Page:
Tuesday, March 17, 2015

I See, Said The Blind Man

There was a Star Trek fan named George La Forge. A muscular dystrophy patient, George became friends with Gene Roddenberry at Trek conventions. Years later, when proposing a new Star Trek series, Roddenberry named a character in George’s memory (he had died in 1975) - Geordi La Forge.

The irony is so thick – LeVar Burton said that
wearing the VISOR that gave his character sight
took away 90% of his vision. He tripped over
everything on the set for the first couple of years.
In later movies of the franchise, he used ocular
implants so that he didn’t have to wear the
visor,  just contacts.
The character played by LaVar Burton was articulate, funny, intelligent, and a more than capable engineer. But mostly what people remember is that he was the blind man who could see better than sighted men. No, he didn’t necessarily have insights into their souls; he could literally see things they couldn’t. The mechanism of his sight – VISOR (Visual Instrument and Sensory Organ Replacement), consisted of what else – a visor.

It fit over his eyes and picked up electromagnetic radiation. The signals were processed and transduced (converted) to electricity. These were sent along wires that went into his temples (where the bolts on the side of the visor were) and attached to his optic nerves. All of this to relay electric impulses based on what EM waves the visor detected.

On each optic nerve was an implant that transduced the electrical signals so that they stimulated the individual neurons in the optic nerve responsible for assembling the picture. Think of it as a TV screen in your mind. There are certain neurons responsible for every pixel. Stimulate the right ones and you can build a picture. It isn’t anywhere near that simple but we don’t have time for a discussion of hypercolumns and visual processing.

Geordi’s visor went nature one better. It expanded his visual range beyond that of visible light. Humans detect only about 1% of the EM spectrum. Visible light is just about in the middle of the spectrum, but below it is infrared (heat) and microwaves, and above it are ultraviolet, X-rays, and gamma rays.

Goldfish sense infrared as noise in rods and
cones, not with photoreceptors specific for those
wavelengths – or with a pit like snakes do. This
allows them to hunt in murky waters. Only juveniles
see UV and this is with specialized cone
photoreceptors just for UV wavelengths. Why – I
don’t know UV is higher energy and damages the
cones, so they are gone by adulthood.
Butterflies can see in the ultraviolet range; it shows them patterns on flowers. They use these patterns more often than colors or shapes to find nectar. Snakes can sense infrared waves, although they do it with their pit organs not their eyes. On the other hand, piranha and goldfish do sense infrared with their eyes – heck, goldfish are the only animals that can see both infrared AND ultraviolet light!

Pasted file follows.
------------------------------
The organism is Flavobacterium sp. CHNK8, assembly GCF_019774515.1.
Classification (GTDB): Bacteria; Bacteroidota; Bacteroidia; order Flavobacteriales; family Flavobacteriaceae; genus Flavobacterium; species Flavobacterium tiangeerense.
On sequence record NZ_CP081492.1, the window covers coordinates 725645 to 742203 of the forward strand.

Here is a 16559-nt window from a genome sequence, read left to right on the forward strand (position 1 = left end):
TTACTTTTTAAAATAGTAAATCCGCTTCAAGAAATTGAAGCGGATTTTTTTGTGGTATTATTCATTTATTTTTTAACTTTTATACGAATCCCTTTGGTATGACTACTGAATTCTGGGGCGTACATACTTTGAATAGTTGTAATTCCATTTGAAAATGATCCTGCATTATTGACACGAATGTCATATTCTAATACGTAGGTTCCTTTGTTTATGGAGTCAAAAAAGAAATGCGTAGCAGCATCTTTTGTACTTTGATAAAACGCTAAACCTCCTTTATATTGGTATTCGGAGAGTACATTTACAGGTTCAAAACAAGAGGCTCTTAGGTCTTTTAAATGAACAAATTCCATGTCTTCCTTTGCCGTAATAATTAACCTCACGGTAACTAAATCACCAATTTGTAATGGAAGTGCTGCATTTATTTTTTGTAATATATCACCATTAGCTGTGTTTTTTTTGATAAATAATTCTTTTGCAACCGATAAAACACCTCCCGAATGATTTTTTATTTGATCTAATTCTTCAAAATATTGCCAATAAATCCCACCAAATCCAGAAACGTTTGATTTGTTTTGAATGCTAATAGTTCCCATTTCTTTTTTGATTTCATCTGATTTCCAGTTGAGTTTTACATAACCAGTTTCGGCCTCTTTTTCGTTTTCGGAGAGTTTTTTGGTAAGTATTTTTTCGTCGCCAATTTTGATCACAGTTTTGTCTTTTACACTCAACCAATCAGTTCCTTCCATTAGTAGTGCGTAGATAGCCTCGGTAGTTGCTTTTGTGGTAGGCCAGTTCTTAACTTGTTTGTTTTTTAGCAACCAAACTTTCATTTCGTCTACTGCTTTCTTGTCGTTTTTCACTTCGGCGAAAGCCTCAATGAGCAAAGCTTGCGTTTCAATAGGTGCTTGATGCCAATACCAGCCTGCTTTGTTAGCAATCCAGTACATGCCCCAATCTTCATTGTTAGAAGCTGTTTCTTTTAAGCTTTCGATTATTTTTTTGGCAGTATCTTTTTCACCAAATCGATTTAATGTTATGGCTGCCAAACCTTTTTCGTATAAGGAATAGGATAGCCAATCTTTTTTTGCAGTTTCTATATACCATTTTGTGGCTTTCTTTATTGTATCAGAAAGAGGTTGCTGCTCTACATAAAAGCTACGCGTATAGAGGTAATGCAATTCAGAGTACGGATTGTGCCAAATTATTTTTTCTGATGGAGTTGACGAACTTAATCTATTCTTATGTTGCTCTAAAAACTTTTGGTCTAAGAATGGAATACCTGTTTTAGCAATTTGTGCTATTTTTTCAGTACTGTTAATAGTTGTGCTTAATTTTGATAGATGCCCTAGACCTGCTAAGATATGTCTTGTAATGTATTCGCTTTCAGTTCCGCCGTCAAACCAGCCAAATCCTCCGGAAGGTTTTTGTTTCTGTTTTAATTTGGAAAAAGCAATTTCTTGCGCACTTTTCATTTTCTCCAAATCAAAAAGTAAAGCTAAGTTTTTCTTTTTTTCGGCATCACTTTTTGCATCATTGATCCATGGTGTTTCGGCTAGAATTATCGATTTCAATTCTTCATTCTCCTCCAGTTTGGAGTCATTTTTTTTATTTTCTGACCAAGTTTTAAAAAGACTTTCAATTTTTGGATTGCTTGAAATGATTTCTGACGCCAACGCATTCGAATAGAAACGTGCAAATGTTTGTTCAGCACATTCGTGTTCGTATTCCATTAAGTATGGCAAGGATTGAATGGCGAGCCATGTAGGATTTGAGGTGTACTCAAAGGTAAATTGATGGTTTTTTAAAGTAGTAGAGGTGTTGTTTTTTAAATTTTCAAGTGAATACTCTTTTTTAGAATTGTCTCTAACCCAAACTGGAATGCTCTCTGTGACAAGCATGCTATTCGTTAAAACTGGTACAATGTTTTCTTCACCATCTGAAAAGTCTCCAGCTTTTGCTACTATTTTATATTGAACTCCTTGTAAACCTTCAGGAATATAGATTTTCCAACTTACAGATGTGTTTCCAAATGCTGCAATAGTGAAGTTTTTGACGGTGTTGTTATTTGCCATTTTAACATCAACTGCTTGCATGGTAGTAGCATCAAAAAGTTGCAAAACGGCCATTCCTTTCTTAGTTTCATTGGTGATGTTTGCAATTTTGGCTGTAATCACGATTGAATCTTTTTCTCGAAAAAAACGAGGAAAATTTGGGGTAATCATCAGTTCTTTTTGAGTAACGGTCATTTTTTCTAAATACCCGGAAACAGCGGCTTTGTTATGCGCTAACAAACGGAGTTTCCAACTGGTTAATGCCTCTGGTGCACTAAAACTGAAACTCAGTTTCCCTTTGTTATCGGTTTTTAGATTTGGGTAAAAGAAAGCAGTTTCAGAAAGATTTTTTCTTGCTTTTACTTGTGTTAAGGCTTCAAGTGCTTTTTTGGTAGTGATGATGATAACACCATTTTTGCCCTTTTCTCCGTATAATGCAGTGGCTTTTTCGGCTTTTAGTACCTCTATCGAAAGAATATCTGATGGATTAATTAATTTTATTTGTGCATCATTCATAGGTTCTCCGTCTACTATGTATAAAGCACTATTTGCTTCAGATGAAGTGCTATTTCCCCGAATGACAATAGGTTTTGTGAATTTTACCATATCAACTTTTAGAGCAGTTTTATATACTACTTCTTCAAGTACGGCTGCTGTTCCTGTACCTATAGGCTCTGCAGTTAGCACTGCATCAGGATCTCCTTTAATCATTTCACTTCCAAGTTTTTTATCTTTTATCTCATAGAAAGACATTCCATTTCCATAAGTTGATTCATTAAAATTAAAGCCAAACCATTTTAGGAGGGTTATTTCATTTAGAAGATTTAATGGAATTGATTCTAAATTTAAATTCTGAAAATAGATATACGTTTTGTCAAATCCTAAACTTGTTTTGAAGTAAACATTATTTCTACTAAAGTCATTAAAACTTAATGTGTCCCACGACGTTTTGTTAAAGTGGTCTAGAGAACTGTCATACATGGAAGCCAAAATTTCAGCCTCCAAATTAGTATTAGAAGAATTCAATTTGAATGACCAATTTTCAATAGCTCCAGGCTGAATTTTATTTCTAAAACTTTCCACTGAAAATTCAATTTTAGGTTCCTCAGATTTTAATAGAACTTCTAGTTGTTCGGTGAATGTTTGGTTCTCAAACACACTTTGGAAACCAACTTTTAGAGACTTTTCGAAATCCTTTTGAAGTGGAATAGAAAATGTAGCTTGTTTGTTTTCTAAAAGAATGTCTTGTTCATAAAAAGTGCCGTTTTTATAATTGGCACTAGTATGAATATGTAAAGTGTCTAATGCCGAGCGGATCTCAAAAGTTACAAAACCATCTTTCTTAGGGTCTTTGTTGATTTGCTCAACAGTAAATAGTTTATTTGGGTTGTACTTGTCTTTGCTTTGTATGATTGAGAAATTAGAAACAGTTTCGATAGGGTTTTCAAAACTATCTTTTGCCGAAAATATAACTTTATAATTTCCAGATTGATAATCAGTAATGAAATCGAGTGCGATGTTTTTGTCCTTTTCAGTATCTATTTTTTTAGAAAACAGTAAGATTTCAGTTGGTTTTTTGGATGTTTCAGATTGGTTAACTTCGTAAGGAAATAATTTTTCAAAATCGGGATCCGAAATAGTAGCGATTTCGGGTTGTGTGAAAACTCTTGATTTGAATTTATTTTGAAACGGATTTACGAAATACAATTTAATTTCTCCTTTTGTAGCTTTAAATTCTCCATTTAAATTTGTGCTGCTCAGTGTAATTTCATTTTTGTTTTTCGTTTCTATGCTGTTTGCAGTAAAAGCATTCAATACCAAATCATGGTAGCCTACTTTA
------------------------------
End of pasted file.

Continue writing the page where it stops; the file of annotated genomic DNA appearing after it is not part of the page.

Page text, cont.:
So the question is – how close are we to producing a Geordi La Forge visor? Closer than you think – close enough so you can buy one now.

Believe it or not, research into artificial sight started way back in 1792. Alessandro Volta (the name sound like a word you’ve heard?) connected two copper wires to a bimetallic pile he had constructed. By the way, bimetallic piles are basically batteries – he invented the battery! He connected one wire to the corner of a person’s eye, and the other one he touched to the roof of their mouth.

The person saw blobs of light, even in a darkened room; electricity controlled what the eye would “see.” This is exactly the technology we’re using to help the visually impaired regain their sight; we just use a slightly more refined systems to stimulate the optic nerve via neural prostheses.

The Argus II (Second Sight, Sylmar, CA) is on the market now in the U.S. and Western Europe. This is a system that uses a camera mounted on a pair of glasses. The recorded images are processed and converted to electrical impulses in a hand held unit and these signals are broadcast to radio receiver implanted behind the ear or under the eye. This then relays the signals by micro-wire to an implant in the patient’s retina.

Even if some of a person's photoreceptor cells of the retina don’t work anymore, like in age-related macular degeneration or retinitis pigmentosum (two of the most common causes of progressive blindness in the U.S.), the retinal ganglion cells that take the receptor information and transmit it to the visual cortex are still intact.

Visual prosthetic implants can be epi- or subretinal,
clamped on the optic nerve, fed into the lateral
geniculate nucleus, or attached directly t the visual
cortex of the brain. The cortex offers the easiest
surgical target, and the maximal amplifications
of the signal.
This is why a retinal implant can work in some blind people. The Argus II has sixty electrodes attached to different retinal ganglion cells with microwires. The small electrical impulse sent from the camera fires the different electrodes in a pattern and this triggers the nerve impulse in the proper retinal ganglion cells.

About 100 people have been fitted with the system, each at about $145,000, but that doesn't mean that 100 people who couldn't see much now see perfectly. Extensive training is needed to help the patient interpret what they can now “see.” This is because, unfortunately, current systems just make some cells fire, they don't perfectly match true sight – vision is too complicated for that.

Yes, I said current systems - plural. There are more ways to do this. The Alpha IMS system (Germany) doesn’t use glasses and a camera. It has a subretinal neural prosthesis that has both the ability to detect light (via photodiodes), and then directly pass those signals to 1500 electrodes attached to the retinal ganglion cells. It’s all self-contained and powered by a wireless coil implanted below the skin of the ear.

The testing on the Alpha IMS was reported in 2013. Over a nine month period test subjects had a significant improvement in object detection and field of vision. Almost half could spontaneously, or with training, read letters. The safety study was concluded in 2014 and the device is now going on the market in Europe.